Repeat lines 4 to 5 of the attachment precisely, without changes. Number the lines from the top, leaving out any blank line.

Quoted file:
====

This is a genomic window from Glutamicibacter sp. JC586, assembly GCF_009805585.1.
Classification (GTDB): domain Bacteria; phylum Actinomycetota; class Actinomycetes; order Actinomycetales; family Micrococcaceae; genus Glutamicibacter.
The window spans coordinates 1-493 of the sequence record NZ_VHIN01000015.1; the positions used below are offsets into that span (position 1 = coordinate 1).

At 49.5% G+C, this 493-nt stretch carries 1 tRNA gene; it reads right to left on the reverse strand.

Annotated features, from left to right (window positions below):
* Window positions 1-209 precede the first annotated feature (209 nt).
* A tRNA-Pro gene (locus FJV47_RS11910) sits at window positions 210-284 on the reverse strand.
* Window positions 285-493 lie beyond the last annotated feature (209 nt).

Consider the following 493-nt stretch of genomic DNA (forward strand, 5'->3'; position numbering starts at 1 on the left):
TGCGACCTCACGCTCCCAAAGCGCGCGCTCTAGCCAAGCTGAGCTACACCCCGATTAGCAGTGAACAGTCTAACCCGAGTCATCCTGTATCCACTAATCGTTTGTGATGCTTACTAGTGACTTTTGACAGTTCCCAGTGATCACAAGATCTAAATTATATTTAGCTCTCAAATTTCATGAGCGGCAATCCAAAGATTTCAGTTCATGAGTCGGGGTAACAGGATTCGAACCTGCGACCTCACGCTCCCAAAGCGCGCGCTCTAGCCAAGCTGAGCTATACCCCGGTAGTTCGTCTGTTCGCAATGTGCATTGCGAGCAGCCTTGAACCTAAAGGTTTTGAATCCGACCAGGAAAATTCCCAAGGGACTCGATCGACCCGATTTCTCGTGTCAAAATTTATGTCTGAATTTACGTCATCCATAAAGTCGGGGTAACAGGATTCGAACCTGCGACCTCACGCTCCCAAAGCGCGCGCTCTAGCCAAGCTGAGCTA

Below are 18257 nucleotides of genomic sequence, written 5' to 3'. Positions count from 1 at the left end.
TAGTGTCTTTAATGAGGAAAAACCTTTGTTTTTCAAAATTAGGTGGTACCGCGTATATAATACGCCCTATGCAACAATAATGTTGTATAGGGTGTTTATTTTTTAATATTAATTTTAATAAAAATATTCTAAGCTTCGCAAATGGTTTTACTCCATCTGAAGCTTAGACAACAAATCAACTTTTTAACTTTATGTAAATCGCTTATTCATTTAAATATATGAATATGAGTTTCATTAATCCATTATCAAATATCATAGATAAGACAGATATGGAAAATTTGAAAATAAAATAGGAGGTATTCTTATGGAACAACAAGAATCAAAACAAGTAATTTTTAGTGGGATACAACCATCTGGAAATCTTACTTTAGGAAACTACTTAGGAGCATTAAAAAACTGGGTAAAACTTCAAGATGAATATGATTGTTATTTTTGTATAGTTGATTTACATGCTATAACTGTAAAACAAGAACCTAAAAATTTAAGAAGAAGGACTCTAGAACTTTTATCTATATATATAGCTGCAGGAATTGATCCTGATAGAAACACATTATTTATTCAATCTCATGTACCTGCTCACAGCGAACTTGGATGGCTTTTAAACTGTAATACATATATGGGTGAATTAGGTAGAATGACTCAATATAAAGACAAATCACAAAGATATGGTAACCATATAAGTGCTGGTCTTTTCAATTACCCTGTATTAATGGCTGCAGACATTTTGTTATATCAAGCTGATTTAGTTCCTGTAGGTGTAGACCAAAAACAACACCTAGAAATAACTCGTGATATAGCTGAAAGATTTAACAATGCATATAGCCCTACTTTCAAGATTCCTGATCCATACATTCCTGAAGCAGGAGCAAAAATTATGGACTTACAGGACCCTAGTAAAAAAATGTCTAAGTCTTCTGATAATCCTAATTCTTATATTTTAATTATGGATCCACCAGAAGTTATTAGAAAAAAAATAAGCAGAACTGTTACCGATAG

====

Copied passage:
At 49.5% G+C, this 493-nt stretch carries 1 tRNA gene; it reads right to left on the reverse strand.

Annotated features, from left to right (window positions below):